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This may be a welding old wives tale, but I was told not to sand blast prep a part because the imbedded abrasive would "poison the weld". Not sure if he was referring to glass bead, sand, black beauty , or what. This would also relate to using a material dedicated grinding wheel . Who knew ?
 

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Right now, I know 3 others with a 900SS. One is a 1998 FE. The other 2 are the same year as mine, 1993s. Of the 4, including mine, 2 were found to have cracks at the welds on swing arm. Not scientific, I know but that's 50% of people I know personally and of the 1993 models, that's 66%.

Mine was cracked along the weld, where the cast pivot piece is welded into the extruded rectangular tube. It was all but invisible with the old chain lube, and the chain slider in place. The only part that wasn't cracked was the part you could see.

It was cracked across the top, down the inner facing side and across the bottom. Only the bottom was not 100% of the weld distance and it was probably 9/10s of the way across.


Inner facing side and the top.

I had mine welded up and it is now as good as new. I never rode mine on the street before I found the cracks. Just riding it from the trailer to the spot where I started tearing it down I could feel something weird going on....and that was all of a hundred and fifty feet.

That said, another member here had the same thing happen in the same places and he never really knew it was cracked until he visually saw them. I'll let him chime in should he feel like doing so.

When I disassembled mine, I took note of the number of shims present. After reading the factory manual, and how many there were supposed to be, I was left with a question: Did over stacking the shims cause the cracks, or were the extra shims installed because of the feedback the rider felt caused by the cracks?

It isn't like the cracks were easy to find. I washed away all the old chain lube with some mineral spirits and a tooth brush, and never saw them. I removed the chain slider and continued cleaning, still never saw them.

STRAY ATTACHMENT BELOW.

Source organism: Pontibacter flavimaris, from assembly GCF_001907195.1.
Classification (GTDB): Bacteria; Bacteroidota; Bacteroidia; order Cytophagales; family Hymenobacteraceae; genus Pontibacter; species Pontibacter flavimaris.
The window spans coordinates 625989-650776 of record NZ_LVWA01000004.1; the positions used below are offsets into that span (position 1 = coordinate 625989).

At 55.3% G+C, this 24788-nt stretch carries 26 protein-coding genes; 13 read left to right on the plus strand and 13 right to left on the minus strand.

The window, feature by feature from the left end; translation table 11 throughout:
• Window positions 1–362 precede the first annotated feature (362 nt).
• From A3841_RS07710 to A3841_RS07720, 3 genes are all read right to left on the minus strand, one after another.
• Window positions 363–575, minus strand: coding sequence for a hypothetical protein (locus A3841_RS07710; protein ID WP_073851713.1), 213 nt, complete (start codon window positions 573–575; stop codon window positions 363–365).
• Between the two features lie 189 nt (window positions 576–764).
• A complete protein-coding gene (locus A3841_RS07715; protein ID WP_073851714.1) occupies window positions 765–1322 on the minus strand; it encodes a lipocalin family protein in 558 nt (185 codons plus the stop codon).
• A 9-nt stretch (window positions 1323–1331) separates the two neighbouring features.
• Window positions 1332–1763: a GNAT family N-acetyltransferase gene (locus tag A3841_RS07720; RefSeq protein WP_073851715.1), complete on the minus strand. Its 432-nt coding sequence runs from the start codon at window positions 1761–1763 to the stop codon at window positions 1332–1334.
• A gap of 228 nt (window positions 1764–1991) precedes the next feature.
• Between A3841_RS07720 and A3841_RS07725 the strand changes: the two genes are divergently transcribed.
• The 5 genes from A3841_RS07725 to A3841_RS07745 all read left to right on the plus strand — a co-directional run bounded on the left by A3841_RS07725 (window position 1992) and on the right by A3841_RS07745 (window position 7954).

I had a broken off bolt in the pivot pinch point that I needed removed, as well as some damage I needed repaired. My welder asked me to get it clean so it didn't put a bunch of shit into his glass beads. So, I ran it through a steam wash cabinet. I found the cracks when it came out of that. The picture above is right after it came out.

All I know is, from what I experienced in riding the short distance that I did, your description sounds like what I'd describe how it felt......sean
And this is why I want to get my carbon swing arms going...
 

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This may be a welding old wives tale, but I was told not to sand blast prep a part because the imbedded abrasive would "poison the weld". Not sure if he was referring to glass bead, sand, black beauty , or what. This would also relate to using a material dedicated grinding wheel . Who knew ?
Yeah, I dunno. I'm not a professional welder. I can stick two pieces of metal together but that's about as far as it goes for me. I've worked with plenty of professionals though and not heard that "poisoning the weld" bit before. The grinding wheel thing, that I learned as an apprentice.

When I had my swing arm welded, I spoke at length with my welder about what to do, and prep and all that. He bead blasted the entire thing before he started. It is not bare aluminum, despite what some think. It's painted with an aluminum colored paint. So, before welding it (TIG) he stripped off all the paint, and then ground out the cracks in a "V" before welding.

It came out as one would expect it to from a professional welder:
 

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Call me crazy --But I am not spending $250.00 for one damn bolt---It's just a freeking bolt--I'm not saying they are not high quality--But I can find many ways as well to spend my money that will make more of a difference
I believe they have been bought out by another company hence the price hike. That been said I have been led to believe that there will be an alternative product on the market early next year that will be equal if not better than the Nichols engine bolts but with a more realistic price. They are currently been trialled and they also have the light weight flywheels been built at the moment though I have been informed that it is only the injected ones that are been done to begin with.
 

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Discussion Starter #65
It's their website that is screwed up on the price, that is per pair. And there does seem to be some confusion between the manufacturing operation and the people who run sales, but they seem to be the same (multi named) company they always were.
 

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It's their website that is screwed up on the price, that is per pair. And there does seem to be some confusion between the manufacturing operation and the people who run sales, but they seem to be the same (multi named) company they always were.
Yes, they're a Bay Area company. They dabble in motorcycles but they are a fairly significant supplier to the aviation industry. There's Nichols Manufacturing and Nichols Sportsbikes but they're the same place. IE, they have the same address. I don't know if they are separate entities with regard to corporate law though.....sean
 
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